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Georgia shooter's goal: a life term
The Associated Press
SNELLVILLE, Ga. — Earl Lazenby had delivered mail for years to the aging brown home with overgrown plants in the yard and a National Rifle Association sticker on the front door. The home's owner was always friendly, sometimes chatting with Lazenby at the grocery store in this Atlanta suburb.
But what Lazenby didn't know was that William Crutchfield was deep in debt and looking for a way out. Authorities say Crutchfield apparently watched with envy as Olympic bomber Eric Rudolph was headed to prison for life and aspired to the same fate — allowing him to live off the government while behind bars.
So he allegedly hatched a twisted plan to kill a federal employee.
Two weeks ago, Crutchfield walked down his driveway carrying a .380-caliber pistol and greeted his mail carrier at the curb. He then opened fire on Lazenby, drove to the police station in his Chevrolet Cavalier and told the secretary, "I just shot the letter carrier."
"He took his mail and then said, 'Hello.' And then just started shooting," Lazenby said from his hospital bed this week. "He just casually got in his car and drove away."
Lazenby, 52, was shot seven times, once in the arm and six times in the abdomen. A neighbor heard shots, came outside and called 911.
When Lazenby came out of surgery hours later, he learned he had suffered extensive damage: 29 holes in his colon and intestines and shattered bones in his arm. He would live, but he would never be able to digest food or produce insulin by himself.
Meanwhile, Crutchfield was telling police his startling motive. It had nothing to do with Lazenby but instead was a way out of medical debt, he told police.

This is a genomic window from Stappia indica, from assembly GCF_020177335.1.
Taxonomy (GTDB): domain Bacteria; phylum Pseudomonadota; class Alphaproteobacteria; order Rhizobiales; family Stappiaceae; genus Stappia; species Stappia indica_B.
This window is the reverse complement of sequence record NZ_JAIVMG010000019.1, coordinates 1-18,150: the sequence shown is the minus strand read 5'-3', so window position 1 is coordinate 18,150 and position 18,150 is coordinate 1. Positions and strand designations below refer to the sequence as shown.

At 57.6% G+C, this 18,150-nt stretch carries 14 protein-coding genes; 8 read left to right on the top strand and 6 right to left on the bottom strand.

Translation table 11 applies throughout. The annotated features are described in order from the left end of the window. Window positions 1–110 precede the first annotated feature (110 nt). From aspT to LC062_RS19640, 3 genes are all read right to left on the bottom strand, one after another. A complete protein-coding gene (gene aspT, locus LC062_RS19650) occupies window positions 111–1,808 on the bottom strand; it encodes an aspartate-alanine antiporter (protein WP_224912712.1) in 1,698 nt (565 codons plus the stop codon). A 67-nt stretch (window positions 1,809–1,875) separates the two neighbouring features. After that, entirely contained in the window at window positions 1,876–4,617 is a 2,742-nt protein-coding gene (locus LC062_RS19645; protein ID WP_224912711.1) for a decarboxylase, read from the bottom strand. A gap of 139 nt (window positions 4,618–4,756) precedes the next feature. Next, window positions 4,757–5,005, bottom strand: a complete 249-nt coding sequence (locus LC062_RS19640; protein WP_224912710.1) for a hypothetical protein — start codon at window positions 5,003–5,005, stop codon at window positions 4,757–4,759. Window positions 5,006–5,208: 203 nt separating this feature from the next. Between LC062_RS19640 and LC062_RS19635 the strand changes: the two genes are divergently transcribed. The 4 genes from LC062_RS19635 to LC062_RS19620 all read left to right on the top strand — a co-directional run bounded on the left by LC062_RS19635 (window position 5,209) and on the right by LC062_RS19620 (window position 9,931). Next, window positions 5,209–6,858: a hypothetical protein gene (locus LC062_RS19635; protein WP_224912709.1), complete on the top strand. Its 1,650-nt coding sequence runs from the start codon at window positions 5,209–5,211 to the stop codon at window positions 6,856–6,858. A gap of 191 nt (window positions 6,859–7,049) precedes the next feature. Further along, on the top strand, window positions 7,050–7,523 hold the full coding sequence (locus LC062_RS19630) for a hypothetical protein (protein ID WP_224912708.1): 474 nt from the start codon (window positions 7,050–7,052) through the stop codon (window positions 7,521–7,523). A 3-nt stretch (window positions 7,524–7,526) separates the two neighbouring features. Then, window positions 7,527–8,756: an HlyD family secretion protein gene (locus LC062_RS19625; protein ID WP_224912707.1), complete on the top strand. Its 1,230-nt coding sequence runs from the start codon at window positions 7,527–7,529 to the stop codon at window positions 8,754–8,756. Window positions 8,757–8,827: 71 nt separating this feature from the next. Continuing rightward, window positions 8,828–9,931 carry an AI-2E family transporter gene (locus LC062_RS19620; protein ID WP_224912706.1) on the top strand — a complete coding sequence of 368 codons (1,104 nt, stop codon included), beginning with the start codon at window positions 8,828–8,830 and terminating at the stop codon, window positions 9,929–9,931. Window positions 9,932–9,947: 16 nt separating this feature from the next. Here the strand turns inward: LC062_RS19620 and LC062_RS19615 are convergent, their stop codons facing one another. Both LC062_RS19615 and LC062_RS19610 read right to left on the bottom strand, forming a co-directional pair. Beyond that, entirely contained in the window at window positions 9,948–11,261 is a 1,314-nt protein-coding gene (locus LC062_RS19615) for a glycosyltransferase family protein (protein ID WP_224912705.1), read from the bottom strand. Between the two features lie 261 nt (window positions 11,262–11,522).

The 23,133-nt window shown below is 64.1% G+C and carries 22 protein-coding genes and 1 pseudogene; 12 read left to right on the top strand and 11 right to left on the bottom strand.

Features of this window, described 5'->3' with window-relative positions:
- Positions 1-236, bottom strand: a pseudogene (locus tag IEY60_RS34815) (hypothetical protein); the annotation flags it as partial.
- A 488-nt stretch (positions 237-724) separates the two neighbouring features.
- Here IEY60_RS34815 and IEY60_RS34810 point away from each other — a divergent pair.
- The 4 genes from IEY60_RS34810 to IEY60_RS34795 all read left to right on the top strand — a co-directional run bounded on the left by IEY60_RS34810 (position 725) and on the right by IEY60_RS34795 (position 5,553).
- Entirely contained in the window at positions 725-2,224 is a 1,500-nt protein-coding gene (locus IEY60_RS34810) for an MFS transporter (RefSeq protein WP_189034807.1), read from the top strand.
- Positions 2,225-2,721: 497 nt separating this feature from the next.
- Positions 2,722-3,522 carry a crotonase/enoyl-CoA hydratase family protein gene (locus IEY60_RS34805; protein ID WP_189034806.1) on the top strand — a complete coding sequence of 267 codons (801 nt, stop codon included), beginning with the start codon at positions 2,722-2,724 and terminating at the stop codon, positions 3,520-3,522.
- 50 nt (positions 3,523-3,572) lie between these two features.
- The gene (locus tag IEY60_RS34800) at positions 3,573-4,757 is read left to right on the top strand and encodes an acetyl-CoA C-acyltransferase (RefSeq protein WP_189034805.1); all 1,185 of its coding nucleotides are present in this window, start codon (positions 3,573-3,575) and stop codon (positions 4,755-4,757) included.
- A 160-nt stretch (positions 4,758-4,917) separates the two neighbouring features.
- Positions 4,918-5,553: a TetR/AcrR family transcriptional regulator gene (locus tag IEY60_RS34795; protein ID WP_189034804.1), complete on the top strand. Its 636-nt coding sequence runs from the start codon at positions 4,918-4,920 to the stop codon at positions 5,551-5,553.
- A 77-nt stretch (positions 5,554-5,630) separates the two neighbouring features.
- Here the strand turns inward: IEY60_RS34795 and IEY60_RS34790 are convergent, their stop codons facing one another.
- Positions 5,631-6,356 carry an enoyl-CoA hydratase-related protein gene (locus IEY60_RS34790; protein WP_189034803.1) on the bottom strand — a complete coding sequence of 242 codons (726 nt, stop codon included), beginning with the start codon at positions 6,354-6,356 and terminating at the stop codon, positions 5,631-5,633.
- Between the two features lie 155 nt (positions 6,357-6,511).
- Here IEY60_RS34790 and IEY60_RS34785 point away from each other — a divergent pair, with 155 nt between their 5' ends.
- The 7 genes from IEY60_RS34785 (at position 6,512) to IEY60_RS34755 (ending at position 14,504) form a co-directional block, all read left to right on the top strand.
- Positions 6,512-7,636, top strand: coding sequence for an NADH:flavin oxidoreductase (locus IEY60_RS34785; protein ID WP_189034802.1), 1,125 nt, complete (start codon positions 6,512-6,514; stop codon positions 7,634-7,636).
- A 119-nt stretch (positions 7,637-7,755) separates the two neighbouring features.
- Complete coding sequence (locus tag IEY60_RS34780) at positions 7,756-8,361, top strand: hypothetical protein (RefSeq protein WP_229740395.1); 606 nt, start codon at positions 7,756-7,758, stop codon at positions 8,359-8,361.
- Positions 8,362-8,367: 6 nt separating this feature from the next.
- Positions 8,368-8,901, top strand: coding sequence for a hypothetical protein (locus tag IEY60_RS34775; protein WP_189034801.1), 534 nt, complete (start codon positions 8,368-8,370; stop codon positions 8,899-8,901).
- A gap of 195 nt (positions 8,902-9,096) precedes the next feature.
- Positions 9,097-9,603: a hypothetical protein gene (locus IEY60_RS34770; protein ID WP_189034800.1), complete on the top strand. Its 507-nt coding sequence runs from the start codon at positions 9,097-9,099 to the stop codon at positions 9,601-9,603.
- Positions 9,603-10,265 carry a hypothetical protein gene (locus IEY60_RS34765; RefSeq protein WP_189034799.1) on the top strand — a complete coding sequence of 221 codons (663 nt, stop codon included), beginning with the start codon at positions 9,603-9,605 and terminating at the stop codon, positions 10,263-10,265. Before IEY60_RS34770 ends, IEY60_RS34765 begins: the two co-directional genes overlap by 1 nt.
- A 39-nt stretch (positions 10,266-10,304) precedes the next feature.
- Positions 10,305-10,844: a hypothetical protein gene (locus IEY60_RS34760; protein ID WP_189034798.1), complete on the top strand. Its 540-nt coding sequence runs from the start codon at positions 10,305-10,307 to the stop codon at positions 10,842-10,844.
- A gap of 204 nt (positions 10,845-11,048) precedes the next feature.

On TV, he followed the case of Rudolph — who pleaded guilty this spring in a deal that will send him to prison for life — and wanted the same fate.
"He was saying that he wanted to be cared for by the federal government, that he was in poor health and wanted to be taken care of," said Atlanta postal inspector Tracey Jefferson.
"He felt that it was better to be in federal prison than out on the street," postal inspector Jessica Wagner said.
The Postal Inspection Service is the lead investigating agency in the case. Because the victim was a postal carrier, that agency has jurisdiction.
At Crutchfield's first court appearance, he asked twice to plead guilty before even being assigned a public defender. "I'd like to get to where I'm going and start doing my time," he told the judge.
At a second appearance, his lawyer did not request bond, and Crutchfield remains in jail. Crutchfield did not respond to an interview request on the advice of his lawyer.
Lazenby's wife, Colleen, said that survivalist gear was found in Crutchfield's home and that he apparently admired Rudolph.
"He saw that Eric Rudolph was being well taken care of after committing a federal crime, so he thought he'd just go ahead and commit one, and he'd be taken care of, with three meals a day and shelter," she said.
"If all he wanted to do was commit a federal crime, all he had to do was walk into a bank with an empty gun and point it at them and say, 'Give me your money.' And that's your federal crime, and no one gets hurt," Earl Lazenby said.
Copyright © 2005 The Seattle Times Company